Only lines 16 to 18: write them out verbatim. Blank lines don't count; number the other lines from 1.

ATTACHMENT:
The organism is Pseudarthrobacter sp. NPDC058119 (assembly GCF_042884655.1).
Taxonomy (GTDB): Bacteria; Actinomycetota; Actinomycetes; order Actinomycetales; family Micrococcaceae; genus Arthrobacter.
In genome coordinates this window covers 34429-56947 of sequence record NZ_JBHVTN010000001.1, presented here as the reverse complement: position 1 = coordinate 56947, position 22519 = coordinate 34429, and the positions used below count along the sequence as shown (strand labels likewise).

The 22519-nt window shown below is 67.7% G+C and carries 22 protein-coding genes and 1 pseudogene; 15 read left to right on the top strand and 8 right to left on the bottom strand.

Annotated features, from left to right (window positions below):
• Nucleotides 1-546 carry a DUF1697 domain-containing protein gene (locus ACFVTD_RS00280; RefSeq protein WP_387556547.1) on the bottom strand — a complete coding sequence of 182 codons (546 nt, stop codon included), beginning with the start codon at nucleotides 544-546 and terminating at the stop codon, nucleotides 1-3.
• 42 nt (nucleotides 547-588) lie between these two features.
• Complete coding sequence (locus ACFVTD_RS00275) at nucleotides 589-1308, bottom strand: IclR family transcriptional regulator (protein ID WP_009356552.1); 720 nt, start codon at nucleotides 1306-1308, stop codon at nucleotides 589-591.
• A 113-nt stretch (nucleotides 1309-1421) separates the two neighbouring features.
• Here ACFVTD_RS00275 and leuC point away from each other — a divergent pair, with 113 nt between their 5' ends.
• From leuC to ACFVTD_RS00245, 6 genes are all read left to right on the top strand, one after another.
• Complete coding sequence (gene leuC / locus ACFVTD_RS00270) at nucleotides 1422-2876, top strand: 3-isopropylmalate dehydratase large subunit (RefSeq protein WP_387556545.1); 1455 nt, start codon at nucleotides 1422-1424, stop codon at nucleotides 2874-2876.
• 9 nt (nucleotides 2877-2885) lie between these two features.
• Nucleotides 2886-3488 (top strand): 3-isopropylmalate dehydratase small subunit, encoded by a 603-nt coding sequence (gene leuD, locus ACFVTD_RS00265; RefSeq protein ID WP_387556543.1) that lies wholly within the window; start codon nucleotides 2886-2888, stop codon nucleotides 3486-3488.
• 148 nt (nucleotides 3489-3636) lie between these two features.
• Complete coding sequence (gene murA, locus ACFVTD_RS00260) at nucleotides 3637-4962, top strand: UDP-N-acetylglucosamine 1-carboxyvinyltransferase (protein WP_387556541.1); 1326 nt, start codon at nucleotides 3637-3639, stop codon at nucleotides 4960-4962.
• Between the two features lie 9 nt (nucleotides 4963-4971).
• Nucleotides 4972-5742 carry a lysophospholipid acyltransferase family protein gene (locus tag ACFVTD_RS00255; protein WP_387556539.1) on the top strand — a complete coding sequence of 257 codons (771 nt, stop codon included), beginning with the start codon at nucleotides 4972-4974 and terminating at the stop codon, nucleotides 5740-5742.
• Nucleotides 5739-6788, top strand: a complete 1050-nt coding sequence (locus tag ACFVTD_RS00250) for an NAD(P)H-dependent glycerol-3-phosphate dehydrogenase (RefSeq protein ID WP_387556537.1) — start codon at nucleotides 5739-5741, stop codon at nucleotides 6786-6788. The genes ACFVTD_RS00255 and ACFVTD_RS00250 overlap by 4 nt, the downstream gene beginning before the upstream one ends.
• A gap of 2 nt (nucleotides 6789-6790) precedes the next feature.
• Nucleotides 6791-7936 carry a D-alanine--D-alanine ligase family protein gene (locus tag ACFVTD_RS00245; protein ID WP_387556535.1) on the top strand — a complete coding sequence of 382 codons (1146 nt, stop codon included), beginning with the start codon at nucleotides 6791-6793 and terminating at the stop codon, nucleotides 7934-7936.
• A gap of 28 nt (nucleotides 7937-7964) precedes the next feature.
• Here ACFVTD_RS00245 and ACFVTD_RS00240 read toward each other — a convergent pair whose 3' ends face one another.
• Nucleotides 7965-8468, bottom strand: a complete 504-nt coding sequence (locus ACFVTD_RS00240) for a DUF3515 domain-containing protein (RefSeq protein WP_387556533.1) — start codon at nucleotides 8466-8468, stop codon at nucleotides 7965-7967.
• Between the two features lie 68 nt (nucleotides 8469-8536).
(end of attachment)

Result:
• Complete coding sequence (gene murA, locus ACFVTD_RS00260) at nucleotides 3637-4962, top strand: UDP-N-acetylglucosamine 1-carboxyvinyltransferase (protein WP_387556541.1); 1326 nt, start codon at nucleotides 3637-3639, stop codon at nucleotides 4960-4962.
• Between the two features lie 9 nt (nucleotides 4963-4971).
• Nucleotides 4972-5742 carry a lysophospholipid acyltransferase family protein gene (locus tag ACFVTD_RS00255; protein WP_387556539.1) on the top strand — a complete coding sequence of 257 codons (771 nt, stop codon included), beginning with the start codon at nucleotides 4972-4974 and terminating at the stop codon, nucleotides 5740-5742.